Throughout the last 30-40 years, both professional helpers and society have slowly acknowledged the issue of sexual abuse. There are now various writings on sexual abuse itself, sexual abusers, sexual abuse survivors, and the prevention and treatment for perpetrators, victims, and their families. Even more recently, literature has been examining how and why some perpetrators of sexual abuse have been able to remain in the survivor’s life. Reunification has become a new topic of some literature, which refers to a process whereby the survivor and their perpetrator are reunited, typically in cases of incest, usually via intensive therapy. This paper examines the still somewhat limited extent of literature on sexual abuse, abusers and survivors. Taking it further, however, the paper reveals that there is an even more limited amount of research and literature on the therapeutic process of reunification and what its after-effects on families are, including covert abuse, which seems nearly non-existent. There appears to be a significant lack of information on the ways in which survivors’ and their families’ lifestyles and trust may be altered by reunification, even if done in a therapeutic and professional setting. The project argues that these questions must be answered in order to not only prevent sexual abuse but also mitigate further damage to survivors and their families after the abuse has occurred.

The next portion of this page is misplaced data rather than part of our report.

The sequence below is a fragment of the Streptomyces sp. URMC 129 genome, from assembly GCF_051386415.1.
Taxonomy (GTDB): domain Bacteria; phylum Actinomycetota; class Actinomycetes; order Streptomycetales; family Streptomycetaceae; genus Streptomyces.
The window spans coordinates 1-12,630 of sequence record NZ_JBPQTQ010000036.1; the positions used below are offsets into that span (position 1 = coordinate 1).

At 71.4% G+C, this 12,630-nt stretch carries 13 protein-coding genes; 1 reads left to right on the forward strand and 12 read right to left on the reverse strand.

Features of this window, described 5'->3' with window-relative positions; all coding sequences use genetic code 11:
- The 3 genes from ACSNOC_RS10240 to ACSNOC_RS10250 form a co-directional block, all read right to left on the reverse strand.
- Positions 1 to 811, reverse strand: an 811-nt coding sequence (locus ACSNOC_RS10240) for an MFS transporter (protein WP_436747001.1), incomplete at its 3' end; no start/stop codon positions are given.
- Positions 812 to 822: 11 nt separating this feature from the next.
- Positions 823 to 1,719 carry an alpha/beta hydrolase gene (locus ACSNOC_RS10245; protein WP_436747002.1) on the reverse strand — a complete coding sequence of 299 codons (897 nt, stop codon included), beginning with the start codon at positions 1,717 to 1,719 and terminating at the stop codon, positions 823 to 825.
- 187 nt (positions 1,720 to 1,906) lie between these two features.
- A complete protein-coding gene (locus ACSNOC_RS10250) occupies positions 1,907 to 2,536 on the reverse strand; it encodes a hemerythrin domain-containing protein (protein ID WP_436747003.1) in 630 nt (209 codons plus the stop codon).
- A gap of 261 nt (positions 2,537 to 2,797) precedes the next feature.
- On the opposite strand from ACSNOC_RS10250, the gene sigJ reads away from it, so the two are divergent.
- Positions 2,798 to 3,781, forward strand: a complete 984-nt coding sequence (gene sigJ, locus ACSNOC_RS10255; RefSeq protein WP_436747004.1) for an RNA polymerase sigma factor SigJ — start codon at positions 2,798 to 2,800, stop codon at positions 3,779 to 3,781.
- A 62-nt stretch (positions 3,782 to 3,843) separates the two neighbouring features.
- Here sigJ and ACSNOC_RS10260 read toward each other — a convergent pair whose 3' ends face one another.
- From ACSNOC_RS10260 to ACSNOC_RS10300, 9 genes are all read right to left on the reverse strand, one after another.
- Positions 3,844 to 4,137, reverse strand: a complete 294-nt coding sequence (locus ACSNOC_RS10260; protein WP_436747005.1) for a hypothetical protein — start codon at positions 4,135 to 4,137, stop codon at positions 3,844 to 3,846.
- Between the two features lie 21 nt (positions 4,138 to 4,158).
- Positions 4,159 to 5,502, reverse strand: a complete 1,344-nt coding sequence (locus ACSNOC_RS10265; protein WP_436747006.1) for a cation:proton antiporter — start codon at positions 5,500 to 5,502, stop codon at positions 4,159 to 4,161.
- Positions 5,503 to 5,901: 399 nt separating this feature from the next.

How Can Recovery be Successful for Sexual Abuse Survivors When Their Perpetrators Remain Active in Their Lives and What are the Possible After-effects of Reunification?
Meaghan C. McCarthy
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